Our little [biblical] systems have their day; they have their day and cease to be. They are but broken lights of Thee, and Thou, O God art more than they. - Alfred Lord Tennyson
We can’t control God; God is uncontrollable. God can’t control us; God’s love is uncontrolling! - Thomas Jay Oord
Life in perspective but always in process... as we are relational beings in process to one another so life events are in process in relation to each event... as God is to Self, is to world, is to us... like Father, like sons and daughters, like events... life in process yet always in perspective. - R.E. Slater

Thursday, June 2, 2011

Should the China Ambassador Worship at a House Church?

http://www.christianitytoday.com/ct/2011/june/underdiscussion-jun11.html

Observers discuss whether the U.S. ambassador to China should worship at an unregistered church to 'publicly identify with the persecuted.'


"The U.S. ambassador should worship in a house church, especially if he is a Protestant Christian. If he is Catholic, he should seek out a so-called 'underground church.' Such actions would likely result in more media attention to religious persecution in China, and perhaps give hope to the persecuted. However, media attention would be fleeting. Moreover, such an act—even if done regularly—would be primarily symbolic, and U.S. international religious freedom policy has for too long been characterized by symbols rather than substance. What we should be asking the U.S. ambassador to China is what concrete programs he will initiate to convince the Chinese that religious freedom is in their interests. How will he ensure that U.S. religious freedom policy in China becomes more than words and symbols, as it has been under this administration?"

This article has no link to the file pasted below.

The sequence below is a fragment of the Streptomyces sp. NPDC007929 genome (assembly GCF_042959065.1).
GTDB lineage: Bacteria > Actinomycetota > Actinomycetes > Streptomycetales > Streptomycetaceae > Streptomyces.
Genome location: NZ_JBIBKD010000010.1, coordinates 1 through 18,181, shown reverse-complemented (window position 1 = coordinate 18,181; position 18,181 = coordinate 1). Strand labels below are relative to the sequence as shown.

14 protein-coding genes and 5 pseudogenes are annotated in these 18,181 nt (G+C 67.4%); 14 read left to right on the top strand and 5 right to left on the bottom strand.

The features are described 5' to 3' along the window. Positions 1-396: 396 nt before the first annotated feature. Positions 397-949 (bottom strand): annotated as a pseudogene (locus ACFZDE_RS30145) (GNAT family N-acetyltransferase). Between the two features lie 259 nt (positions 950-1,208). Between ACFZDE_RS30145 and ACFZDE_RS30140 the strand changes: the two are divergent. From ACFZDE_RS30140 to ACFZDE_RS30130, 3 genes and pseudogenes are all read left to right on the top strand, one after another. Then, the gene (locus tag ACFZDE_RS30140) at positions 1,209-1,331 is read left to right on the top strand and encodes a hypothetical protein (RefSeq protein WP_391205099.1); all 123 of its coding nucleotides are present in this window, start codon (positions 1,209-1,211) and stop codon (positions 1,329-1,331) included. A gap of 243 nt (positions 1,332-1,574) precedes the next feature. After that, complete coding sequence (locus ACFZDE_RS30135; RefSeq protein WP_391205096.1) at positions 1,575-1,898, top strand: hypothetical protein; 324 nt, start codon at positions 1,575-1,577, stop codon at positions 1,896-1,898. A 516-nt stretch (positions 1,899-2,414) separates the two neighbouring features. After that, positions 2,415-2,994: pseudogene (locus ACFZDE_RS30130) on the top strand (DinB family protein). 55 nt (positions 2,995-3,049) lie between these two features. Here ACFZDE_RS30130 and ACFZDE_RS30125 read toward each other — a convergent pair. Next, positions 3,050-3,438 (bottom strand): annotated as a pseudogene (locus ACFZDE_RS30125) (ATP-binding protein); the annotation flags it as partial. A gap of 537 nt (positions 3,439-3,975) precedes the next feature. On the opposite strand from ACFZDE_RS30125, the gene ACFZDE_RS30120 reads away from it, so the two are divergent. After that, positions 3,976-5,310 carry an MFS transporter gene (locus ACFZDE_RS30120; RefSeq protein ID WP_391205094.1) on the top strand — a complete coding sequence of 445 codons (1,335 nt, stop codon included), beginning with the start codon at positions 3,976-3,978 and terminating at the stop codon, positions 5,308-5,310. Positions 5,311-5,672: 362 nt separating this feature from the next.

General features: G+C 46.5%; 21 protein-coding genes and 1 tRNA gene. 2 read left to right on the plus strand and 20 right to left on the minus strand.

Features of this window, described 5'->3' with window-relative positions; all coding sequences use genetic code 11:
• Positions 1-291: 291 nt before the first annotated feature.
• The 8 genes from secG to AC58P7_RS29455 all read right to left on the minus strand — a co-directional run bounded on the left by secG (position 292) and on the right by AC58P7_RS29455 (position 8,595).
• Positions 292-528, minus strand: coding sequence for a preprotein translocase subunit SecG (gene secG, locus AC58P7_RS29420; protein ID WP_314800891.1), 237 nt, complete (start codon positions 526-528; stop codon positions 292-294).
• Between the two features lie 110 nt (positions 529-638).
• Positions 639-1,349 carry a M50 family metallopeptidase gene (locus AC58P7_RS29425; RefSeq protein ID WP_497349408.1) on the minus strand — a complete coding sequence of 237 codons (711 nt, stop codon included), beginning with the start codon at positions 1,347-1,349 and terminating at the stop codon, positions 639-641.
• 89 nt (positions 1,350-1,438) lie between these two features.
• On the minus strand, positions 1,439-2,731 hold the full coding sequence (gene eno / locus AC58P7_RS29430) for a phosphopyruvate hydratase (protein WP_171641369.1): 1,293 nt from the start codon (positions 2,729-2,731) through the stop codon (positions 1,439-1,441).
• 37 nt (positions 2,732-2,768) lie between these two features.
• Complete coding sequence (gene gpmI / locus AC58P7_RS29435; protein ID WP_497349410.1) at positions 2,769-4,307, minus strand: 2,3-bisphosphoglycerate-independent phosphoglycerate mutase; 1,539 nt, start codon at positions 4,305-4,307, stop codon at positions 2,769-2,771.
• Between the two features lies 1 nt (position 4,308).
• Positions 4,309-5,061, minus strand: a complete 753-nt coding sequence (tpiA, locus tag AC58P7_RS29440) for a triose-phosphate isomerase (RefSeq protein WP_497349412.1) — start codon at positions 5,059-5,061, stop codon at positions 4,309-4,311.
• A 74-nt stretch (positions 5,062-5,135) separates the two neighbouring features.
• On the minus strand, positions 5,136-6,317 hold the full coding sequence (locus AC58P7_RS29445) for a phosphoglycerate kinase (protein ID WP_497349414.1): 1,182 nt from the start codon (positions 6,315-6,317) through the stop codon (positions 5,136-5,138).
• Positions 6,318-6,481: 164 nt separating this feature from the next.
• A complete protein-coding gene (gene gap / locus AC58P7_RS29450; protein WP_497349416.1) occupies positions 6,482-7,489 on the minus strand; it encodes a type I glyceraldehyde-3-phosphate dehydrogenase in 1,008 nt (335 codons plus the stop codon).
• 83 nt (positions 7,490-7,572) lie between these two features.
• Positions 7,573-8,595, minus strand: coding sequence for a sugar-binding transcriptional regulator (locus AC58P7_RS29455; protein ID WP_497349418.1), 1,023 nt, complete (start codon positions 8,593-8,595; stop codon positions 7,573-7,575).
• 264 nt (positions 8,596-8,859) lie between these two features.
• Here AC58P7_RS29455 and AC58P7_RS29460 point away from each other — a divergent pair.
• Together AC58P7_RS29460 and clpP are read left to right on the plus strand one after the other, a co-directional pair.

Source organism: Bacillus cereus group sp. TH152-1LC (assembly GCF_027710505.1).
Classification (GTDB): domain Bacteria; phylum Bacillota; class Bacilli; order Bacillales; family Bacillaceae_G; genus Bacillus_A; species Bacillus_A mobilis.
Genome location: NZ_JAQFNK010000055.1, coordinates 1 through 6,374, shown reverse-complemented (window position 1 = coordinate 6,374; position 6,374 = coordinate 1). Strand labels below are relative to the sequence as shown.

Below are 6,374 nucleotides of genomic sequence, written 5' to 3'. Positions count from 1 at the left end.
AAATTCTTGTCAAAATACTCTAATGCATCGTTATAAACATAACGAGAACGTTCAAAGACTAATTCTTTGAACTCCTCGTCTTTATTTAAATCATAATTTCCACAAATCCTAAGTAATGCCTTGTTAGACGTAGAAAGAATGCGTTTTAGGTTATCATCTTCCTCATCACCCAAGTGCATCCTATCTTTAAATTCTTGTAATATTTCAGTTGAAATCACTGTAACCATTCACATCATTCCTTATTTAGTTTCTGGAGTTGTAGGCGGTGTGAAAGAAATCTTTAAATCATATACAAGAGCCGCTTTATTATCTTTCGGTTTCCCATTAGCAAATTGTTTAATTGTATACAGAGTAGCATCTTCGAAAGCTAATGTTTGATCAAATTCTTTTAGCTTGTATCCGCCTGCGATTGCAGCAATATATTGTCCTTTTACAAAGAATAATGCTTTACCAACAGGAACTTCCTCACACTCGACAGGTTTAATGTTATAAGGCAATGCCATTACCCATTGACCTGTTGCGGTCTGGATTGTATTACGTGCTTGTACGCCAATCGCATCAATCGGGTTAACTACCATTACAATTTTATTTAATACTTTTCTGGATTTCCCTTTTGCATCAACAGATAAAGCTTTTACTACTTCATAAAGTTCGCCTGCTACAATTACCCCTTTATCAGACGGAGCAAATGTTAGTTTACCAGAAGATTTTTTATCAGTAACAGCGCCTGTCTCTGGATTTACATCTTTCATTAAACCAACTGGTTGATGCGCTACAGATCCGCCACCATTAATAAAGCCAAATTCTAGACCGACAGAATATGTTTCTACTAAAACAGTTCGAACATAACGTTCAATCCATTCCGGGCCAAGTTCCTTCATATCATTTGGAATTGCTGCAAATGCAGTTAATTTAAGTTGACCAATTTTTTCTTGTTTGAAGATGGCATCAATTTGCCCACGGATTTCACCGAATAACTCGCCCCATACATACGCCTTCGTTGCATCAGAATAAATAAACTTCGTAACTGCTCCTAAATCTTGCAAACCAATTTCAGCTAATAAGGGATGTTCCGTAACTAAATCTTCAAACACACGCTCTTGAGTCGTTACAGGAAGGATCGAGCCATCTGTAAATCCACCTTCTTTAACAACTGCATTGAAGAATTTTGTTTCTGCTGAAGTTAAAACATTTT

Thomas Farr, professor, Georgetown University

"If the Chinese government allows it, there should be no problem with the U.S. ambassador to China visiting a house church. Indeed, such visits demonstrate a mature bilateral relationship while signaling a stable and responsible China that is comfortable with its religious minorities."

Chris Seiple, president, Institute for Global Engagement

"It has been estimated that as many as 80 percent of China's Christians worship in unregistered churches. So if an ambassador wants to show support to China's Christians, it would be good if he or she recognized not only registered-church Christians, but those in unregistered churches as well. However, the Chinese government would no doubt take great offense at such a show of support, and it is hard to imagine the current administration spending goodwill capital with the Chinese government to show support for house-church Christians, in light of their other stated priorities and in light of the large amount of debt owed to China by the U.S."

Todd Nettleton, spokesperson, Voice of the Martyrs

"Before deciding where to worship, the ambassador should consult with leaders of both registered and house churches, and then pray for discernment as to what decision will best advance the gospel and strengthen the witness of the church in China."